Lasting pride: It’s all about Michael’s Place, which Dennos said is still growing. Its outreach now extends into Cadillac and Wexford and Missaukee counties. “There have been so many tragedies,” she said. “There are support groups in schools and we decided we needed to raise some funds there.”
Credit where it’s due: “Susie Janis I’ve known forever. Mary Lee Lord from the Women’s Resource Center. Mindy Buell, the executive director at Michael’s Place,” she said. “All of them brought an open mind and heart to listen to what I wanted to do.”
Not slowing down: Dennos has been involved with numerous organizations, including The Pathfinder School, Parallel 45 Theatre, Northwestern Michigan College, Traverse City Film Festival, City Opera House, Interlochen Center for the Arts, Up North Pride and others.
Words of wisdom: “Every single one of us can do something. Donate, volunteer – there’s not one person who couldn’t donate an hour a week,” she said. “I keep my support local because I think I can make a small difference right here in Traverse City.”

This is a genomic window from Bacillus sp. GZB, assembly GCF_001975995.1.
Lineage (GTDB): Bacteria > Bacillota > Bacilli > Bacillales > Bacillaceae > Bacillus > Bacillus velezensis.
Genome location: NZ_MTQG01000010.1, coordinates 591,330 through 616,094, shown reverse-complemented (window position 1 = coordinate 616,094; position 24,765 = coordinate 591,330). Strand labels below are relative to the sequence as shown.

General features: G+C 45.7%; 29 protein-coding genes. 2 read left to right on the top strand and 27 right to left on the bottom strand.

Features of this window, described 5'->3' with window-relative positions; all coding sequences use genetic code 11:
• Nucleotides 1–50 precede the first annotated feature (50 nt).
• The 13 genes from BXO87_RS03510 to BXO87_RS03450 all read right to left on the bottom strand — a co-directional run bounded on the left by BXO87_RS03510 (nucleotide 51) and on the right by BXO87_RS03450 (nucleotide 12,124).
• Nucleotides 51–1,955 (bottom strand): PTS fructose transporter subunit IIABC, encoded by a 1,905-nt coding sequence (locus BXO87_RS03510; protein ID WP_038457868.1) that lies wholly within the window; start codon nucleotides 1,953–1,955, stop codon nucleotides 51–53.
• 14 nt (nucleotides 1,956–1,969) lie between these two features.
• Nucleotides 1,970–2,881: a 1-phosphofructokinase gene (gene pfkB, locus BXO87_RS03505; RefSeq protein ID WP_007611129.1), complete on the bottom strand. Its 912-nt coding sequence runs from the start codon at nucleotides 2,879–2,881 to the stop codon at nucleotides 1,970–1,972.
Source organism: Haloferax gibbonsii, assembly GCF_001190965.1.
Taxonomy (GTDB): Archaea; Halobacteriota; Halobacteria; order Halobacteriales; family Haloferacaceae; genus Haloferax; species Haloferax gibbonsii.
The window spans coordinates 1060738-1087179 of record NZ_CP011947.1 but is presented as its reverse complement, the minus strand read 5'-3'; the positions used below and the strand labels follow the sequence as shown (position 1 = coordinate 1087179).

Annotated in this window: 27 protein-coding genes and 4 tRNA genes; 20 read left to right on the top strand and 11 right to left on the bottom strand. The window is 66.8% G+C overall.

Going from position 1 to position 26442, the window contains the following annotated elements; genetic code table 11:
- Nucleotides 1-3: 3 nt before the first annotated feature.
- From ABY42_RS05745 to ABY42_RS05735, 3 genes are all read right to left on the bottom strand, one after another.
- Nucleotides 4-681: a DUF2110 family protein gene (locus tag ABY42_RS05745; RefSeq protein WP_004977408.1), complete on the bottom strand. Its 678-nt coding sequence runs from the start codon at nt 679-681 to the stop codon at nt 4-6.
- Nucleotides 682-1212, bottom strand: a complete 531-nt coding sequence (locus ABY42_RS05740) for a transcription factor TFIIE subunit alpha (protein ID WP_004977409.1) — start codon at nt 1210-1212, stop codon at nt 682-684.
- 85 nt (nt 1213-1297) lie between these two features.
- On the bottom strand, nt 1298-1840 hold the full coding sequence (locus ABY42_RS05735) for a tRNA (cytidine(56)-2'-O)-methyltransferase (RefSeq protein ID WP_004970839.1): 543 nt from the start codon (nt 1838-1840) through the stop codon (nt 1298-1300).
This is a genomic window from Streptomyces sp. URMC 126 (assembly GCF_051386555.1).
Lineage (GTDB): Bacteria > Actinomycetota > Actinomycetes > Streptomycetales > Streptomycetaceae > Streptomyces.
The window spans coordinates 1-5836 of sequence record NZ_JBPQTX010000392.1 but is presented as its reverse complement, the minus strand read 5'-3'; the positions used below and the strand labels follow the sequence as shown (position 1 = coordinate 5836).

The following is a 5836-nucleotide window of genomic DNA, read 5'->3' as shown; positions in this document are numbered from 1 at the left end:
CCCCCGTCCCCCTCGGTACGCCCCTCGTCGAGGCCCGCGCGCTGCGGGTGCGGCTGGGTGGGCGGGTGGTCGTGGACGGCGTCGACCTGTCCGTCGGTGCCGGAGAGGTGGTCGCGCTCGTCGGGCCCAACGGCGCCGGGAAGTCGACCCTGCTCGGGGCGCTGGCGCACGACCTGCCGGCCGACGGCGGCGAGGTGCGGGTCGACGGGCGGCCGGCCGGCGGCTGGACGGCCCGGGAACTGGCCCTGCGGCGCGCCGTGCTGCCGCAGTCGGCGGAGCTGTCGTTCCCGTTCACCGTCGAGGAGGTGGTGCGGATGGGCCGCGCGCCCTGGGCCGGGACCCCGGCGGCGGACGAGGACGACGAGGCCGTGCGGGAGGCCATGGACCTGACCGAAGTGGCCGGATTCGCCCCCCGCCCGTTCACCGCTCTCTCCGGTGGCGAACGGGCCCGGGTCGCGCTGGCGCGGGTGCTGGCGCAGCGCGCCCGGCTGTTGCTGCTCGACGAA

How it all began: “I took psychology 101 and fell in love with it,” said Fitzgerald. She eventually earned a master’s, an MBA and a Ph.D. and worked at Kent Oaks in Grand Rapids before moving to Traverse City to work at the State Hospital in 1978. That morphed into all the other roles of clinical practice, business consulting, world-wide humanitarian work, speaker, authorship “and ultimately the profound understanding that we are all global citizens.”
Most memorable roles: Fitzgerald joined Rotary in 1993 at a time when membership was overwhelmingly male. She learned to navigate what she said were sometimes challenging waters, and eventually became its first female president. She credits her tenure with Rotary with much of her world-wide interest and successes. “It gave me international opportunities I’d never have had,” she said. “It changed my life. I saw we can make a difference if we work together. Traveling the world to developing countries provided the opportunity to meet people I never would never have met and learned from. It enhanced my life immeasurably.”